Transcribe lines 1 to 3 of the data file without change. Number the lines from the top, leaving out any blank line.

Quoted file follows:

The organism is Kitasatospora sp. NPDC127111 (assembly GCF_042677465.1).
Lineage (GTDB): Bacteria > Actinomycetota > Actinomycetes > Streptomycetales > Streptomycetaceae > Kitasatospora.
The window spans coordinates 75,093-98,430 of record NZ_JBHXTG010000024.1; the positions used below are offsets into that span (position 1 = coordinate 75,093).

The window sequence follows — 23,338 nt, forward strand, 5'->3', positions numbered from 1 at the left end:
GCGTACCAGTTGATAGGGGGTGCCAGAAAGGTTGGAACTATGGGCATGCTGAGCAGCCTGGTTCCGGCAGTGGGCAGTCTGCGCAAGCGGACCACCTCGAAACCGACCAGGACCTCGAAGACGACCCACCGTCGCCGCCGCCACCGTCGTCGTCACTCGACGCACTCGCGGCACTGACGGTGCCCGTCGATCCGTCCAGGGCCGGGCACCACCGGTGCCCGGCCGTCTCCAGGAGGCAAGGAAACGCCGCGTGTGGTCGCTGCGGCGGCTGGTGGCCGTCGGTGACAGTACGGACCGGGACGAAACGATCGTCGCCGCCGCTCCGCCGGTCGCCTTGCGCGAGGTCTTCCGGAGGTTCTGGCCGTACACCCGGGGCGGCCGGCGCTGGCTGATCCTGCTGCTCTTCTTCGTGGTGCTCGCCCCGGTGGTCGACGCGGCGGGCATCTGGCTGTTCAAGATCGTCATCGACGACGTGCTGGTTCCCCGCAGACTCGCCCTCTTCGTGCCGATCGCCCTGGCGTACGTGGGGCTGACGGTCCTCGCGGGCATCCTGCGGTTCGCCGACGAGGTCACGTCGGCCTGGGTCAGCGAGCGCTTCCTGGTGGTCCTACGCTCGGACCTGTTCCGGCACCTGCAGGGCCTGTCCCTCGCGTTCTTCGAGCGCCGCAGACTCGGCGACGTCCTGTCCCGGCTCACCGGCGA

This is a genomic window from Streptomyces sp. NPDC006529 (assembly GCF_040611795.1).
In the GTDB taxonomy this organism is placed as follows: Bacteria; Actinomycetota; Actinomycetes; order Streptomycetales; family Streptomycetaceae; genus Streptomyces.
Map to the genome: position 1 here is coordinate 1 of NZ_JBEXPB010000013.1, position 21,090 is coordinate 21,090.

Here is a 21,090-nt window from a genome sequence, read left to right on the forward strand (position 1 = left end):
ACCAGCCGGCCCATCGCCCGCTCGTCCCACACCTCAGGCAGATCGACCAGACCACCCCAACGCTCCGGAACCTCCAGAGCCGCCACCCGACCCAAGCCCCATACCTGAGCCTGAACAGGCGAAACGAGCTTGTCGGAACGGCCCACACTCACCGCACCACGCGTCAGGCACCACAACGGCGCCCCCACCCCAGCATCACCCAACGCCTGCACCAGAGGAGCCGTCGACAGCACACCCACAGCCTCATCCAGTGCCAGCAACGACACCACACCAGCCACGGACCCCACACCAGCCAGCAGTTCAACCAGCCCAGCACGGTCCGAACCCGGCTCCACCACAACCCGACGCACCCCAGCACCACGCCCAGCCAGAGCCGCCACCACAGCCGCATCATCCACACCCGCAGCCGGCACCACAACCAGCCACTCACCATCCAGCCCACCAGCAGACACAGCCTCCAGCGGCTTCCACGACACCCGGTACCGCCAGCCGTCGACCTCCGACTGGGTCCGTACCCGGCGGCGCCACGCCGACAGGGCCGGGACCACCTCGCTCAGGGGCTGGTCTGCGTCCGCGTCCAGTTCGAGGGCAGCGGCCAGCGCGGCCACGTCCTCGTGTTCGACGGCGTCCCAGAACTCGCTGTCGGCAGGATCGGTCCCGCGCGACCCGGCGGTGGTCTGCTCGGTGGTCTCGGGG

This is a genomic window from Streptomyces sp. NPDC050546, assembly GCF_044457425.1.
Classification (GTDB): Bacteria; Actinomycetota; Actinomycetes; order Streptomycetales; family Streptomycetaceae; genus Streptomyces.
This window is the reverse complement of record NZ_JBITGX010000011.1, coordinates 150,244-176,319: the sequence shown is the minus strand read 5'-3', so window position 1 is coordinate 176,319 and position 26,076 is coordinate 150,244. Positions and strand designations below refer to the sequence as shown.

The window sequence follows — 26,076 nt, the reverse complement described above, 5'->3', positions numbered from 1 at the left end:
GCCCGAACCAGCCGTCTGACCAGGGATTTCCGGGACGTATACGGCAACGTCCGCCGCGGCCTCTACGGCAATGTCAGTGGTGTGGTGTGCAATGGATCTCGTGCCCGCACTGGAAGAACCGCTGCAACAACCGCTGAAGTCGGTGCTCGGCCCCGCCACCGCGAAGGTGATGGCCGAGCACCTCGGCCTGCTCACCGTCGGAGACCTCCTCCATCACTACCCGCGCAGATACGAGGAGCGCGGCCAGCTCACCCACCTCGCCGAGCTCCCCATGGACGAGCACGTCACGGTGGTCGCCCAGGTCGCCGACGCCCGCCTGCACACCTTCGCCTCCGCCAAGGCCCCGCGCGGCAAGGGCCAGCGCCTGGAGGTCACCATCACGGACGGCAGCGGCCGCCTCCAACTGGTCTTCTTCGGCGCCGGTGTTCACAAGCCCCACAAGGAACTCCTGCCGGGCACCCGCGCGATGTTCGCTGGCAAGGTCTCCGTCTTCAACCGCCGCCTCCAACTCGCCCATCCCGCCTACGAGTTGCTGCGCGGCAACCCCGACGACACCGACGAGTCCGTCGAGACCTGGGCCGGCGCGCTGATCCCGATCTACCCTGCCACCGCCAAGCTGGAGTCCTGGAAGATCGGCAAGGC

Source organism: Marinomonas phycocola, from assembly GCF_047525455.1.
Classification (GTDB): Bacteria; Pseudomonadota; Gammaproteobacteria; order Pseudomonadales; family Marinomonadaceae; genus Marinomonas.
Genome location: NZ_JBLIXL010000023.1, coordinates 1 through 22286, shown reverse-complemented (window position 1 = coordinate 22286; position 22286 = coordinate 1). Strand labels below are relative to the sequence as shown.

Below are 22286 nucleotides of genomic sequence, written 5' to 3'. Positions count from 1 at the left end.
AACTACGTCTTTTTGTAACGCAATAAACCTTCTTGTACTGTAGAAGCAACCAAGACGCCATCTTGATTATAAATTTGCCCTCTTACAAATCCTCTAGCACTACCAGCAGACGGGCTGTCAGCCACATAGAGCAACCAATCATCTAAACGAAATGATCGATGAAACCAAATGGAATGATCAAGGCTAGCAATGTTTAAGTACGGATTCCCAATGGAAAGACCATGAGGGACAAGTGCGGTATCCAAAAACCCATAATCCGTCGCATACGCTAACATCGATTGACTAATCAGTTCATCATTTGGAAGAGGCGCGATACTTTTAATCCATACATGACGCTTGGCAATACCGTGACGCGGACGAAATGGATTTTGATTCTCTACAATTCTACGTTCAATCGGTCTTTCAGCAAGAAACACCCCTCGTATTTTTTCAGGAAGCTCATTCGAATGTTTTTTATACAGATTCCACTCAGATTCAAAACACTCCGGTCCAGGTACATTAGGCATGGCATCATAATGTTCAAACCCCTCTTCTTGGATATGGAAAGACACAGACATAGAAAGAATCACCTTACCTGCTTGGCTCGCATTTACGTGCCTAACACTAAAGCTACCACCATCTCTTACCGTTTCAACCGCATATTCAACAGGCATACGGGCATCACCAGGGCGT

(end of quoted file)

The organism is Kitasatospora sp. NPDC127111 (assembly GCF_042677465.1).
Lineage (GTDB): Bacteria > Actinomycetota > Actinomycetes > Streptomycetales > Streptomycetaceae > Kitasatospora.
The window spans coordinates 75,093-98,430 of record NZ_JBHXTG010000024.1; the positions used below are offsets into that span (position 1 = coordinate 75,093).